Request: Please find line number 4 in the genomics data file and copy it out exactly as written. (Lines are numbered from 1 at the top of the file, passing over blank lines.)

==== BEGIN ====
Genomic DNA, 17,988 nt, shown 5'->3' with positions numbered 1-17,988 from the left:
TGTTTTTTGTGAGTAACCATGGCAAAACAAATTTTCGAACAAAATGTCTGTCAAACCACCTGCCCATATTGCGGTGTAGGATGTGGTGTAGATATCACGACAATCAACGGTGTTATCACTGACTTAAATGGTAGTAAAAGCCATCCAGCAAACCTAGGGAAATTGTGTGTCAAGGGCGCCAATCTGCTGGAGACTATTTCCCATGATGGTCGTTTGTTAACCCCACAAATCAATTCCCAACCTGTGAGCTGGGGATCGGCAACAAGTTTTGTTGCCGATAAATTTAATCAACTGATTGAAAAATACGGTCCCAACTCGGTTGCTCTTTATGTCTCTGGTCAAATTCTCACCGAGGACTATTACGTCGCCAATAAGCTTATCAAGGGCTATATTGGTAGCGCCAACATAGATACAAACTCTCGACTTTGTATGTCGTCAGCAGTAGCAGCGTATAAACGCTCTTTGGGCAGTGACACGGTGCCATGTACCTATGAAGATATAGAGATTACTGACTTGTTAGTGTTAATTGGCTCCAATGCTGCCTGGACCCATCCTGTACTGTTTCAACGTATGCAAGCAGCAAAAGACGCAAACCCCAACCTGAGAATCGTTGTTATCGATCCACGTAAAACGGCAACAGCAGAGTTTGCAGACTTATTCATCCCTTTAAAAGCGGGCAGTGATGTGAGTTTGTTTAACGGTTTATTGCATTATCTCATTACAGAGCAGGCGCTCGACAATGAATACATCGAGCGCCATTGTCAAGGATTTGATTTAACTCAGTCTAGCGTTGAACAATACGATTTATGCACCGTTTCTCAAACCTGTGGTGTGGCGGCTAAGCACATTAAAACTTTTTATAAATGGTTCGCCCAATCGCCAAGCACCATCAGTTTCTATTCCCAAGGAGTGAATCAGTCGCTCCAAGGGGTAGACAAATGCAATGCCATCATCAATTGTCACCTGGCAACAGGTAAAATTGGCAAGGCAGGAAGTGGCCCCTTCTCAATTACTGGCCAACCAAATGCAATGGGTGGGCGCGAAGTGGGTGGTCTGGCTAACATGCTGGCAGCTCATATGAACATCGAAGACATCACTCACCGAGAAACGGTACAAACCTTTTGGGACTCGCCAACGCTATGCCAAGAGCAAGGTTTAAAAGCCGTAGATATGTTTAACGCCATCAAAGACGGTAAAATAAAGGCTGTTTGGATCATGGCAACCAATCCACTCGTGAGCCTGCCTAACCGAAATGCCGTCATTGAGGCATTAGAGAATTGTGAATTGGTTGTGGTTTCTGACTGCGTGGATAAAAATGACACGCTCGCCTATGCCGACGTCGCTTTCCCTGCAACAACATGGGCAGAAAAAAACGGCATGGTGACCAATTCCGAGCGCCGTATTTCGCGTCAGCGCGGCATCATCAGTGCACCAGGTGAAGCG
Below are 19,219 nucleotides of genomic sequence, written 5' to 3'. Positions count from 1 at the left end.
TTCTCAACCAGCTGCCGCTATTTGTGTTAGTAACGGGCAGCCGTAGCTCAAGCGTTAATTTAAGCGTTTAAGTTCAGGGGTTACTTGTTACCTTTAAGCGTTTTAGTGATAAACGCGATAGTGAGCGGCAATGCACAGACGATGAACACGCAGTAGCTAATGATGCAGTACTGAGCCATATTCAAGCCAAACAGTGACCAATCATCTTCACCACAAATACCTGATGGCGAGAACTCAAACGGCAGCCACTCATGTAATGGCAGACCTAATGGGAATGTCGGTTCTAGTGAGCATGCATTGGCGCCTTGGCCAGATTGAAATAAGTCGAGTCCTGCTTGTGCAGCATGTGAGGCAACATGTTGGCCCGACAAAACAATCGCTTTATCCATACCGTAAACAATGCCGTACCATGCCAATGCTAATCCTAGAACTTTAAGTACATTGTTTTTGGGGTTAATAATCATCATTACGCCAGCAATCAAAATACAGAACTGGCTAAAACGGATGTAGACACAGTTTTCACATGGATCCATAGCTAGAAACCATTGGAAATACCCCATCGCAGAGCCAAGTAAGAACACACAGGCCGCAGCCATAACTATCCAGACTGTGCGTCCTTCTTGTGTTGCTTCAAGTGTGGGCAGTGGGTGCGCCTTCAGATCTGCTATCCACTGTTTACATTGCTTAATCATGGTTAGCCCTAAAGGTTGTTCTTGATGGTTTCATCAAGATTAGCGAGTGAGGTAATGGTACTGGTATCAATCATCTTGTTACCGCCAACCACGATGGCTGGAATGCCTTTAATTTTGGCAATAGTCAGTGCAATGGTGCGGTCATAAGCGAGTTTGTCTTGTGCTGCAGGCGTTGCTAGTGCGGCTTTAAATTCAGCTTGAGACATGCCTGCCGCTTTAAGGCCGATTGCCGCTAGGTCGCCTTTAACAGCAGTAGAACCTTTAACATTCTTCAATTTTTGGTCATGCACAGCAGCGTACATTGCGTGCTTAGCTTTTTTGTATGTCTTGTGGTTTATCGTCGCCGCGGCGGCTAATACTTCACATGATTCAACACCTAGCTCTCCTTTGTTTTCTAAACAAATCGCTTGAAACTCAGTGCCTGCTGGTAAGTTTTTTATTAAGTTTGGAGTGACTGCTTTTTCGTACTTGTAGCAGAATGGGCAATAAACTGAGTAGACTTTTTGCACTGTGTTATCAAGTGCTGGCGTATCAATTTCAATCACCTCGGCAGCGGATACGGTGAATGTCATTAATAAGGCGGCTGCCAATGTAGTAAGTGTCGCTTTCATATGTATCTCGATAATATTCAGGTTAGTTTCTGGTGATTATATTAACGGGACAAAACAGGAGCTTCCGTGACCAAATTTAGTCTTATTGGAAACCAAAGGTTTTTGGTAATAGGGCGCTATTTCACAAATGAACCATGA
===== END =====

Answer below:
TTCTCAACCAGCTGCCGCTATTTGTGTTAGTAACGGGCAGCCGTAGCTCAAGCGTTAATTTAAGCGTTTAAGTTCAGGGGTTACTTGTTACCTTTAAGCGTTTTAGTGATAAACGCGATAGTGAGCGGCAATGCACAGACGATGAACACGCAGTAGCTAATGATGCAGTACTGAGCCATATTCAAGCCAAACAGTGACCAATCATCTTCACCACAAATACCTGATGGCGAGAACTCAAACGGCAGCCACTCATGTAATGGCAGACCTAATGGGAATGTCGGTTCTAGTGAGCATGCATTGGCGCCTTGGCCAGATTGAAATAAGTCGAGTCCTGCTTGTGCAGCATGTGAGGCAACATGTTGGCCCGACAAAACAATCGCTTTATCCATACCGTAAACAATGCCGTACCATGCCAATGCTAATCCTAGAACTTTAAGTACATTGTTTTTGGGGTTAATAATCATCATTACGCCAGCAATCAAAATACAGAACTGGCTAAAACGGATGTAGACACAGTTTTCACATGGATCCATAGCTAGAAACCATTGGAAATACCCCATCGCAGAGCCAAGTAAGAACACACAGGCCGCAGCCATAACTATCCAGACTGTGCGTCCTTCTTGTGTTGCTTCAAGTGTGGGCAGTGGGTGCGCCTTCAGATCTGCTATCCACTGTTTACATTGCTTAATCATGGTTAGCCCTAAAGGTTGTTCTTGATGGTTTCATCAAGATTAGCGAGTGAGGTAATGGTACTGGTATCAATCATCTTGTTACCGCCAACCACGATGGCTGGAATGCCTTTAATTTTGGCAATAGTCAGTGCAATGGTGCGGTCATAAGCGAGTTTGTCTTGTGCTGCAGGCGTTGCTAGTGCGGCTTTAAATTCAGCTTGAGACATGCCTGCCGCTTTAAGGCCGATTGCCGCTAGGTCGCCTTTAACAGCAGTAGAACCTTTAACATTCTTCAATTTTTGGTCATGCACAGCAGCGTACATTGCGTGCTTAGCTTTTTTGTATGTCTTGTGGTTTATCGTCGCCGCGGCGGCTAATACTTCACATGATTCAACACCTAGCTCTCCTTTGTTTTCTAAACAAATCGCTTGAAACTCAGTGCCTGCTGGTAAGTTTTTTATTAAGTTTGGAGTGACTGCTTTTTCGTACTTGTAGCAGAATGGGCAATAAACTGAGTAGACTTTTTGCACTGTGTTATCAAGTGCTGGCGTATCAATTTCAATCACCTCGGCAGCGGATACGGTGAATGTCATTAATAAGGCGGCTGCCAATGTAGTAAGTGTCGCTTTCATATGTATCTCGATAATATTCAGGTTAGTTTCTGGTGATTATATTAACGGGACAAAACAGGAGCTTCCGTGACCAAATTTAGTCTTATTGGAAACCAAAGGTTTTTGGTAATAGGGCGCTATTTCACAAATGAACCATGA